Of these depredators, the most prominent were Fenton, Fagan, Williams, Debow, West, and Carter. Fenton was the arch-fiend of the pandemonium of the Pines. He was a blacksmith of Freehold, large and muscular. He early took to the business of the Tories, and began his career of villainy by robbery. He plundered a tailor’s shop in Freehold township. Already a committee of vigilance was organized. They sent Fenton word that, if he did not return the plunder, he should be hunted and shot. Intimidated, he sent back the clothing, with the following savage note appended:

"I have returned your damned rags. In a short time I am coming to burn your barns and houses, and roast you all like a pack of kittens!"

Fenton soon proceeded to put his threat into execution. One summer night, at the head of a gang of desperadoes, he attacked the dwelling of an aged man near Imlaytown, named Farr. Himself, wife, and daughter composed the family. They barricaded the door, and kept the scoundrels at bay for a while. Fenton finally broke in a portion of the door, and, firing through the opening, broke the leg of the old man with a musket-ball. They forced an entrance at last, murdered the wife, and then dispatched the helpless old man. The daughter, badly wounded, escaped, and the miscreants, becoming alarmed, fled without taking any plunder with them. Fenton was afterward shot by a young soldier of Lee’s legion, then lying at Monmouth court-house. The robber had plundered and beaten a young man while on his way from a mill. He gave information to Lee, who detailed a sergeant and two soldiers to capture or destroy the villain. The young man, and the sergeant disguised as a countryman, took a seat in a wagon, while the two soldiers, armed, were concealed under some straw in the bottom of the vehicle, and proceeded toward the mill, expecting to meet Fenton on the road. From a low groggery among the Pines the robber came out, with a pistol, and commanded them to halt. He then inquired if they had brandy, to which an affirmative was given, and a bottle handed to him. While drinking, one of the soldiers, at a signal from the sergeant, arose, and shot the villain through the head. His body was thrown into the wagon, and conveyed in triumph to Freehold.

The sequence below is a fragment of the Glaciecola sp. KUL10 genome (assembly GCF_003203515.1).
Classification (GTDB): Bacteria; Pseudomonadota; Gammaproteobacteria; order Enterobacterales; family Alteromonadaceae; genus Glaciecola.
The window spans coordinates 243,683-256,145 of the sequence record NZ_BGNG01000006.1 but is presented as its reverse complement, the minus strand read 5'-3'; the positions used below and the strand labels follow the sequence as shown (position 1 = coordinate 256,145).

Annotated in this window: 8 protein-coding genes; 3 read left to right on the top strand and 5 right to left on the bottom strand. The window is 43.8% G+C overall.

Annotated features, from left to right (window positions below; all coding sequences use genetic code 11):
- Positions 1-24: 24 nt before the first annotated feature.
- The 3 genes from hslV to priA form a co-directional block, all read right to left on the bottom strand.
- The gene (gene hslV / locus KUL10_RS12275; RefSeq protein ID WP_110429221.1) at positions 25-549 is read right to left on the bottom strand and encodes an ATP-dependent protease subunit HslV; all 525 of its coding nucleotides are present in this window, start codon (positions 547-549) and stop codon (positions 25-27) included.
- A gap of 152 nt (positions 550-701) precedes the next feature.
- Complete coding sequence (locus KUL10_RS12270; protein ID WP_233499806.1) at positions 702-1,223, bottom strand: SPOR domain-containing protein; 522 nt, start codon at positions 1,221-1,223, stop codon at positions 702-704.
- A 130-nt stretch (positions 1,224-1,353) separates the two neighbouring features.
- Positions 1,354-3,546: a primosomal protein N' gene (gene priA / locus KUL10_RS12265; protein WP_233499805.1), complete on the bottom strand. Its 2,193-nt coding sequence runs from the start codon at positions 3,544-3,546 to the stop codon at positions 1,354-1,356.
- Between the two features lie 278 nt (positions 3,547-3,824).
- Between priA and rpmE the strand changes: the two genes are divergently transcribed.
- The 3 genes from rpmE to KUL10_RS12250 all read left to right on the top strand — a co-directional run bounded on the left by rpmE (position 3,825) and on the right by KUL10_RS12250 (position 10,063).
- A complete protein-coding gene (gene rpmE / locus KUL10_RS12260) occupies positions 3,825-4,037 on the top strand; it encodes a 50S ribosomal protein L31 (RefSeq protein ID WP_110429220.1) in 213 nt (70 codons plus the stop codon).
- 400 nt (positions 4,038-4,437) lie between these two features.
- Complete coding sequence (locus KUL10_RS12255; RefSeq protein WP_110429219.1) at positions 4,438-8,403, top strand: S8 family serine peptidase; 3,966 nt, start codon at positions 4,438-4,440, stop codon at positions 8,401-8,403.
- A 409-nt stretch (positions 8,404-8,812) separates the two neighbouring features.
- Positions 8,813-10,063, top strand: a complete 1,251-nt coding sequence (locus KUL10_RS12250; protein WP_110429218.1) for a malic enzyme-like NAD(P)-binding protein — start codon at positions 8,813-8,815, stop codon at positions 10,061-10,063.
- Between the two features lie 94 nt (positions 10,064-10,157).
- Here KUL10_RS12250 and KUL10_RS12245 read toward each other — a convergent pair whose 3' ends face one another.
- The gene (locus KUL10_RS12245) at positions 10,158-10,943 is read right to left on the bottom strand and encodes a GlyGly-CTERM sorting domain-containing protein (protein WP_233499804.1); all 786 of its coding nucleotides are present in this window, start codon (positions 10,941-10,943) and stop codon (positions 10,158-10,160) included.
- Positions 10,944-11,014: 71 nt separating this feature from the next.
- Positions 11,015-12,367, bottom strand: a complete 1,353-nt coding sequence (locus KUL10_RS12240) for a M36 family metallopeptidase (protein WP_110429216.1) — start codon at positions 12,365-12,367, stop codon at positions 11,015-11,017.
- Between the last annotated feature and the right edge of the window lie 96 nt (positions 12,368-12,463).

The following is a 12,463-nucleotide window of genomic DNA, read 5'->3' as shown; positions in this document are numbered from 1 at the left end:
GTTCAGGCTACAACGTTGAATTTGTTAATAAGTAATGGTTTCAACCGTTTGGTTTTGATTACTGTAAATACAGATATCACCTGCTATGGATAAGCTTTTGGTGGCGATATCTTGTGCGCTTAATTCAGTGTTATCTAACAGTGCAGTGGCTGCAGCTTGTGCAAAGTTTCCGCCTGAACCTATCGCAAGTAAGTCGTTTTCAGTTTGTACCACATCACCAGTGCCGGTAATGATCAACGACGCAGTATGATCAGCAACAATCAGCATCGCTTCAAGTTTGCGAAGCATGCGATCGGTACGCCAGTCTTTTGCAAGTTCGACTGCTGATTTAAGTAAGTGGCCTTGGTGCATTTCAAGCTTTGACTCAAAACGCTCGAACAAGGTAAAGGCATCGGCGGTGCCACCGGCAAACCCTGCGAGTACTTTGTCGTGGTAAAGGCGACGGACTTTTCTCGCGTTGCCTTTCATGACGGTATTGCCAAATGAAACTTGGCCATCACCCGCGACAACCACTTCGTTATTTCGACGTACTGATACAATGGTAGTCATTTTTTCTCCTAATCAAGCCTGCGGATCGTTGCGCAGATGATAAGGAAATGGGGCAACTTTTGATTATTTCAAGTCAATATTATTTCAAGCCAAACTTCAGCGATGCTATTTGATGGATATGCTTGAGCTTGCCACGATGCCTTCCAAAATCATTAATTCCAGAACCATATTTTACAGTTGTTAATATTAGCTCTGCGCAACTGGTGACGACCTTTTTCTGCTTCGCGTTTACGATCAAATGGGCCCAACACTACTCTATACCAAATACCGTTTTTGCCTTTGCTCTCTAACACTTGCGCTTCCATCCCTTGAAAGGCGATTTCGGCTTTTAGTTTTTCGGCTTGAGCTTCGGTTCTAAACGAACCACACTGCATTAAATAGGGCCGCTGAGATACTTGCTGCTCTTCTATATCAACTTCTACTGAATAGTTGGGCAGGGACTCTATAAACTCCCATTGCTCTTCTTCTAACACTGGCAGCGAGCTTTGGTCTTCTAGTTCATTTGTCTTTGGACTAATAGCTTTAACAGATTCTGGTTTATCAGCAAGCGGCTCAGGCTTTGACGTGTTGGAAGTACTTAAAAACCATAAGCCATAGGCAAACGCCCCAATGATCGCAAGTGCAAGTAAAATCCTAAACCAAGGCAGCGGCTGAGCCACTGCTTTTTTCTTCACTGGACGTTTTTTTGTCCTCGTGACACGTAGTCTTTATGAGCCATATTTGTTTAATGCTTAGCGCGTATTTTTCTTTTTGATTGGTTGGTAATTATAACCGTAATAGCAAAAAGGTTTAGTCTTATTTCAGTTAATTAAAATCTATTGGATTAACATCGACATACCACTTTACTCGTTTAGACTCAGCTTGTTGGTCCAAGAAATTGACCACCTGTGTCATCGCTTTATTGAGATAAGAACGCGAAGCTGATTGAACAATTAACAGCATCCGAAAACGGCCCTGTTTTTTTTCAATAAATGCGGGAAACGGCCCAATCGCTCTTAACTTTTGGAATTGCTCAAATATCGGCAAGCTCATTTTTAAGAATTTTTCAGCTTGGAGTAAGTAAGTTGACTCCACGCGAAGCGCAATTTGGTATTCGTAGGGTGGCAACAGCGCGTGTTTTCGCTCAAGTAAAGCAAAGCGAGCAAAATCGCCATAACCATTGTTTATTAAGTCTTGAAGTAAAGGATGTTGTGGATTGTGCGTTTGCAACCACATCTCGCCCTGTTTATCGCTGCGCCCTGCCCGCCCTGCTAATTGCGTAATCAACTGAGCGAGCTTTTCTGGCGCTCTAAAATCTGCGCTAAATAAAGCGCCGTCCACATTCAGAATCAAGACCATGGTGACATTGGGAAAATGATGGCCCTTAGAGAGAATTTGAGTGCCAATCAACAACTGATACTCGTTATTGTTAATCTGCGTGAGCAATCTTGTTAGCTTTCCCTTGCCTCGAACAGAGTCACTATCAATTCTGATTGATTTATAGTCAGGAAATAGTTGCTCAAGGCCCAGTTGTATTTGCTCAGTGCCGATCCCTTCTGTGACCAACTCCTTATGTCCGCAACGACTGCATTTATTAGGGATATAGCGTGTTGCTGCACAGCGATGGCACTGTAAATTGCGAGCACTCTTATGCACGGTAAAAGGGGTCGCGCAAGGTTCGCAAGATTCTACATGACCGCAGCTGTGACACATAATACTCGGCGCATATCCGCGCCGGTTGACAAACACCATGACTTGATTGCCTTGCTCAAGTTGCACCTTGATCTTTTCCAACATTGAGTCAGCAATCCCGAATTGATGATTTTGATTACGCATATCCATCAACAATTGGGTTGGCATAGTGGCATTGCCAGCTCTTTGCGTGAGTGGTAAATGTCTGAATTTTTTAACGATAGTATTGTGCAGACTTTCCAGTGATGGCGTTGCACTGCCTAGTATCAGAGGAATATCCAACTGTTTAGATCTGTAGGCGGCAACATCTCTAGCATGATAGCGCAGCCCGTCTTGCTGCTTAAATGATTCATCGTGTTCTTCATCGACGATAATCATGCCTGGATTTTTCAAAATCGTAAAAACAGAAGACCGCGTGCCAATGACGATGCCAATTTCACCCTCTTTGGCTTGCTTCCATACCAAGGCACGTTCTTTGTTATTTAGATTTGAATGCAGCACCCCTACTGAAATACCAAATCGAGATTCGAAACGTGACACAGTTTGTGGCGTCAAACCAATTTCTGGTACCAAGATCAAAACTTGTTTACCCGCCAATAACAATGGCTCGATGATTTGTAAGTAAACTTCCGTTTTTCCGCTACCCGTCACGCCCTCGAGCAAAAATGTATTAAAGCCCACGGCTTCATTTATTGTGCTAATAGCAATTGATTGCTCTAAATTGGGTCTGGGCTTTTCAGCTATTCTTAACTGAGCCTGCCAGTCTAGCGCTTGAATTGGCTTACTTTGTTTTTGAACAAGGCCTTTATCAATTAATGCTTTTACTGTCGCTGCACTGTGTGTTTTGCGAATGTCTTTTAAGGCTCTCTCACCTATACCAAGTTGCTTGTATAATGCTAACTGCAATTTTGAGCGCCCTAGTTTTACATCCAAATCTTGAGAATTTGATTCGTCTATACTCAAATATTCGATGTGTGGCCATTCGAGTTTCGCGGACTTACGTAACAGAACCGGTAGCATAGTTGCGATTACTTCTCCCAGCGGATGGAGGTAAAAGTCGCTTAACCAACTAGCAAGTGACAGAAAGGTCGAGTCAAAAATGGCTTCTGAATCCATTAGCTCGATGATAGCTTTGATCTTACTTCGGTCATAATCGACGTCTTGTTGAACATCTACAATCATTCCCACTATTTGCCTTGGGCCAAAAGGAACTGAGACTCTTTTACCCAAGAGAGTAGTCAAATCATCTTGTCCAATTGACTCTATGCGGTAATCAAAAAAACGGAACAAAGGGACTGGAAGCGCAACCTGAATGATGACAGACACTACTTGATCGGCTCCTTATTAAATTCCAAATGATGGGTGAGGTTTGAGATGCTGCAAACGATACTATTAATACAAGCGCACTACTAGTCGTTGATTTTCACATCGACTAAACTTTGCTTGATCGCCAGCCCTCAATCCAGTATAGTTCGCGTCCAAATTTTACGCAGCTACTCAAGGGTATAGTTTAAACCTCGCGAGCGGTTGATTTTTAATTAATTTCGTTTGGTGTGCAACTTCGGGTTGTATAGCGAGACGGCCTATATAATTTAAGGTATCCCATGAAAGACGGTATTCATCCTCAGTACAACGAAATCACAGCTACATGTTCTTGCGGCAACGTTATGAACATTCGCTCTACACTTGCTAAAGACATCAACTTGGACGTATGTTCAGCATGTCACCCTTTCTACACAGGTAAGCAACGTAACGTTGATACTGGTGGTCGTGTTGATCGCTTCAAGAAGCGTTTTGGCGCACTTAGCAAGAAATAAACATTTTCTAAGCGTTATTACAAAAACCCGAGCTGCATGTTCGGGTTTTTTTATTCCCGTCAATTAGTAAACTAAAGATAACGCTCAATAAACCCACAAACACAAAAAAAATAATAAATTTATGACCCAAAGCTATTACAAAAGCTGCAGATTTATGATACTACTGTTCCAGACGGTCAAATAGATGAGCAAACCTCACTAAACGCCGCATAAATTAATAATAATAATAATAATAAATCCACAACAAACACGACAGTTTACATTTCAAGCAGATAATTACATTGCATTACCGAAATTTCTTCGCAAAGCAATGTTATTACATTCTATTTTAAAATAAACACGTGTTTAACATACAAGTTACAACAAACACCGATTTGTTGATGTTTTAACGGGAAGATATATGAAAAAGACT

Fagan and West were also shot by the exasperated people. The body of the latter was suspended in chains, with hoop-iron bands around it, upon a chestnut by the road-side, about a mile from Freehold, on the way to Colt’s Neck, where it was left to be destroyed by carrion birds.

The sufferings of the people from these marauders made such a deep impression, that the lapse of years could not efface it from the hearts of those who felt their scourge, and even the third generation of the families of Tories were objects of hate to some of the surviving sufferers. An old lady, ninety years of age, with whom I conversed at Boundbrook, became greatly excited while talking of what her family endured from the Pine Robbers and other Tories, and spoke indignantly of one or two families in Monmouth county who were descendants of Loyalists. Philip Freneau, from whose poems I have frequently quoted, was a native of this county He was graduated at Princeton College in 1771. His poems, written chiefly during the Revolution and immediately after, were vigorous, and sometimes beautiful. He was found dead in a bog, in which he was mired, near Freehold, on the 18th of December, 1832, and was buried in that village. See page 659.